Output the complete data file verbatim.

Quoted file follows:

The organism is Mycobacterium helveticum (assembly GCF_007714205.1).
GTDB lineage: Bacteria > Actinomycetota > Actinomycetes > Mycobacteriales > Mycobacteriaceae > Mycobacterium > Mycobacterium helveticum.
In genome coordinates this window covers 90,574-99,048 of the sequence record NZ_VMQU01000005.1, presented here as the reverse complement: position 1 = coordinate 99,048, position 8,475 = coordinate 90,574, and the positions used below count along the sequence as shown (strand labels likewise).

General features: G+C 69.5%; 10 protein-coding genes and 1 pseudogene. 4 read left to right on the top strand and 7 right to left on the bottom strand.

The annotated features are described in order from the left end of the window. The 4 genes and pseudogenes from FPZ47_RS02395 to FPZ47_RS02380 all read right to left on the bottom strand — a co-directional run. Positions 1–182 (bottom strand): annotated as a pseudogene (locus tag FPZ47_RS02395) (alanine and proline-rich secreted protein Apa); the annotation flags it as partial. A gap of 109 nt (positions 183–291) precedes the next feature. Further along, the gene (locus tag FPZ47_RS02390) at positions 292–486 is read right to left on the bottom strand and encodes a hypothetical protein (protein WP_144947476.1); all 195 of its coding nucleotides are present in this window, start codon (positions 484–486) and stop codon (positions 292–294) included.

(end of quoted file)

The organism is Mycobacterium helveticum (assembly GCF_007714205.1).
GTDB lineage: Bacteria > Actinomycetota > Actinomycetes > Mycobacteriales > Mycobacteriaceae > Mycobacterium > Mycobacterium helveticum.
In genome coordinates this window covers 90,574-99,048 of the sequence record NZ_VMQU01000005.1, presented here as the reverse complement: position 1 = coordinate 99,048, position 8,475 = coordinate 90,574, and the positions used below count along the sequence as shown (strand labels likewise).

General features: G+C 69.5%; 10 protein-coding genes and 1 pseudogene. 4 read left to right on the top strand and 7 right to left on the bottom strand.

The annotated features are described in order from the left end of the window. The 4 genes and pseudogenes from FPZ47_RS02395 to FPZ47_RS02380 all read right to left on the bottom strand — a co-directional run. Positions 1–182 (bottom strand): annotated as a pseudogene (locus tag FPZ47_RS02395) (alanine and proline-rich secreted protein Apa); the annotation flags it as partial. A gap of 109 nt (positions 183–291) precedes the next feature. Further along, the gene (locus tag FPZ47_RS02390) at positions 292–486 is read right to left on the bottom strand and encodes a hypothetical protein (protein WP_144947476.1); all 195 of its coding nucleotides are present in this window, start codon (positions 484–486) and stop codon (positions 292–294) included.